Fetal retroperitoneal neuroblastoma

Case contributed by Mohamed Saber
Diagnosis almost certain


Routine ultrasound check-up at the 36th week of pregnancy.

Patient Data

Age: 35 years
Gender: Female

Fetal ultrasound


Ultrasound shows fetal pelviabdominal well-defined ovoid soft tissue mass lesion presents internal echogenic calcific foci and prominent vascularity on the color duplex study.

MRI study shows a large well defined ovoid lower abdominal and pelvic solid mass lesion measures 4x4.5x6 cm. The mass is seen at the midline and posteriorly located, mostly retroperitoneal and related to the distal aorta. The mass is seen displacing the surrounding structures with a prominent mass effect on the urinary bladder. It presents homogenous intermediate signal intensity in T1w and T2w.  

Postpartum ultrasound


Postpartum ultrasound shows pelviabdominal well-defined ovoid soft tissue mass lesion and confirms internal calcifications and hypervascularity.

CT study shows a large well defined ovoid pelviabdominal solid mass lesion measures 3.8x5x7cm. The mass is midline, posteriorly located,  retroperitoneal, extends from the level of distal aorta downwards to the deep pelvis, abutting the anterior aspect of the lower lumbar and sacral spine, laterally displacing the iliac vessels, and anteriorly displacing the urinary bladder. It shows multiple internal calcific foci, moderate heterogeneous enhancement with hypodense areas of cystic breakdown.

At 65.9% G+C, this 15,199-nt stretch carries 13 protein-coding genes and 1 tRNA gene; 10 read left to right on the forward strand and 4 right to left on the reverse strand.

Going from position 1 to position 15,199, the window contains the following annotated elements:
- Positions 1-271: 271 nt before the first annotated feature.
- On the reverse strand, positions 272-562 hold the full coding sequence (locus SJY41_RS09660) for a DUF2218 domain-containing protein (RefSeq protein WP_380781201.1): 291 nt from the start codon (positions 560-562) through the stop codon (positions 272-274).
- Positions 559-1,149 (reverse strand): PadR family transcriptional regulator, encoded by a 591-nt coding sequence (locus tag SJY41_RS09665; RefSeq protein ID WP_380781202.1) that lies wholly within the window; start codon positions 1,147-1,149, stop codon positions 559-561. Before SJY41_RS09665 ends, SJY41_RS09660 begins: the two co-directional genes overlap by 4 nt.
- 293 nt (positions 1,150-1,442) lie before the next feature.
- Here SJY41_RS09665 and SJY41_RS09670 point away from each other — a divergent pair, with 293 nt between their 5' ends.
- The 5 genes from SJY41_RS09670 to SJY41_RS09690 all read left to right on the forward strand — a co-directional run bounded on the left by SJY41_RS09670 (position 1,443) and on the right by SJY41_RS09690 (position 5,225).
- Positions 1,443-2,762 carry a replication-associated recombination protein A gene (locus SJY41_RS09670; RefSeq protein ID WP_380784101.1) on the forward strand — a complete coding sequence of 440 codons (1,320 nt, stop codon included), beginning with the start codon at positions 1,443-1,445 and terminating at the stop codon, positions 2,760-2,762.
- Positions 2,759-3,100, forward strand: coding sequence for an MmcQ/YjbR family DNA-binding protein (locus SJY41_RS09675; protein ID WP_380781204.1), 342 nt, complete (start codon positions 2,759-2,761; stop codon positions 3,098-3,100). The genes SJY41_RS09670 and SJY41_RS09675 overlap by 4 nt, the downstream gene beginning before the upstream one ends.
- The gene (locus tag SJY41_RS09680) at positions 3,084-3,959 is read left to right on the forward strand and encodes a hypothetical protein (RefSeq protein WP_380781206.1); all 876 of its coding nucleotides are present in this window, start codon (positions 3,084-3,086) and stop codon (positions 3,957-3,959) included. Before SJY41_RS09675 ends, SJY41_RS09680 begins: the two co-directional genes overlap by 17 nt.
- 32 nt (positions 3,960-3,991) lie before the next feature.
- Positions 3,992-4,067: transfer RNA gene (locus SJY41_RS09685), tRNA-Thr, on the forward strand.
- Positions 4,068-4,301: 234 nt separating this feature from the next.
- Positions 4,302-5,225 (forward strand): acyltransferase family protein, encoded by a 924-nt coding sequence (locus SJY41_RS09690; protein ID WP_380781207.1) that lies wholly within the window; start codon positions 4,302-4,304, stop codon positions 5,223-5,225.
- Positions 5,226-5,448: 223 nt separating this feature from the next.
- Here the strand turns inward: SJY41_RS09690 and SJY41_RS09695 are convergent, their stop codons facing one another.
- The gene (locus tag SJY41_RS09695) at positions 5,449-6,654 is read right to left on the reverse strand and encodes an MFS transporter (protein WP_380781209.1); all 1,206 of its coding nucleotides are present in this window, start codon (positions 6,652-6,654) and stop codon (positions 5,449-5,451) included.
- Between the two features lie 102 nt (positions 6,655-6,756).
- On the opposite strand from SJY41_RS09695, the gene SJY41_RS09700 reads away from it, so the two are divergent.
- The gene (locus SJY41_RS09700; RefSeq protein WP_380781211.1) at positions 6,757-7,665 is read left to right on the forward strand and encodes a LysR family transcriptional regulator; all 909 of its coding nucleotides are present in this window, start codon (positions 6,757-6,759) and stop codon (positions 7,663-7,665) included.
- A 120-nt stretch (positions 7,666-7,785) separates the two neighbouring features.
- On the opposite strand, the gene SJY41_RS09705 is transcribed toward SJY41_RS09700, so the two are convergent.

Case Discussion

Although rare, several tumors may be diagnosed antenatally. These fetal tumors are a diverse and unique group of conditions. Among all fetal tumors, neuroblastoma is the most common tumor overall.

Adrenal glands are the most common site of origin of neuroblastoma (35%) while the retroperitoneum is the second most common (30-35%).

Considering that neuroblastoma is the most common fetal tumor, retroperitoneal location, and the presence of internal calcifications seen in 80-90% of neuroblastoma cases all are highly suggestive of this diagnosis.

The patient was transferred to a tertiary hospital of pediatric oncology.

Ultrasound contribution by Dr.Shaimaa Hussien and Dr. Somia Elbadawy

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